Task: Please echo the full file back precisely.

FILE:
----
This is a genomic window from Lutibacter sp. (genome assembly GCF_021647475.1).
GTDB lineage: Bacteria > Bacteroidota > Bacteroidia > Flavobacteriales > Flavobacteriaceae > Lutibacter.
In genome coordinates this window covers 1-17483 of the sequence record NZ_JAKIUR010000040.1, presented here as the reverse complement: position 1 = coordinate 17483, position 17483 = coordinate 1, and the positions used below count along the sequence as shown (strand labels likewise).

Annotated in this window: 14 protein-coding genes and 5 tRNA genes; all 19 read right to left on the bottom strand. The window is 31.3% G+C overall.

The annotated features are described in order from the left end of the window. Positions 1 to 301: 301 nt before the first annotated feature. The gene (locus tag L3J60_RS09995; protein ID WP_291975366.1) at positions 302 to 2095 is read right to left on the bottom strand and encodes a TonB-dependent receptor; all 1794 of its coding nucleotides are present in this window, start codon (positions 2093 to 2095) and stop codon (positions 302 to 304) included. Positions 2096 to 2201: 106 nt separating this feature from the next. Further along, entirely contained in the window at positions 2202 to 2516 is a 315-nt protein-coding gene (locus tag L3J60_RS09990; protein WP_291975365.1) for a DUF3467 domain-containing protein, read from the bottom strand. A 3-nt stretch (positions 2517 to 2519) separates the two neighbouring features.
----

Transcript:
This is a genomic window from Lutibacter sp. (genome assembly GCF_021647475.1).
GTDB lineage: Bacteria > Bacteroidota > Bacteroidia > Flavobacteriales > Flavobacteriaceae > Lutibacter.
In genome coordinates this window covers 1-17483 of the sequence record NZ_JAKIUR010000040.1, presented here as the reverse complement: position 1 = coordinate 17483, position 17483 = coordinate 1, and the positions used below count along the sequence as shown (strand labels likewise).

Annotated in this window: 14 protein-coding genes and 5 tRNA genes; all 19 read right to left on the bottom strand. The window is 31.3% G+C overall.

The annotated features are described in order from the left end of the window. Positions 1 to 301: 301 nt before the first annotated feature. The gene (locus tag L3J60_RS09995; protein ID WP_291975366.1) at positions 302 to 2095 is read right to left on the bottom strand and encodes a TonB-dependent receptor; all 1794 of its coding nucleotides are present in this window, start codon (positions 2093 to 2095) and stop codon (positions 302 to 304) included. Positions 2096 to 2201: 106 nt separating this feature from the next. Further along, entirely contained in the window at positions 2202 to 2516 is a 315-nt protein-coding gene (locus tag L3J60_RS09990; protein WP_291975365.1) for a DUF3467 domain-containing protein, read from the bottom strand. A 3-nt stretch (positions 2517 to 2519) separates the two neighbouring features.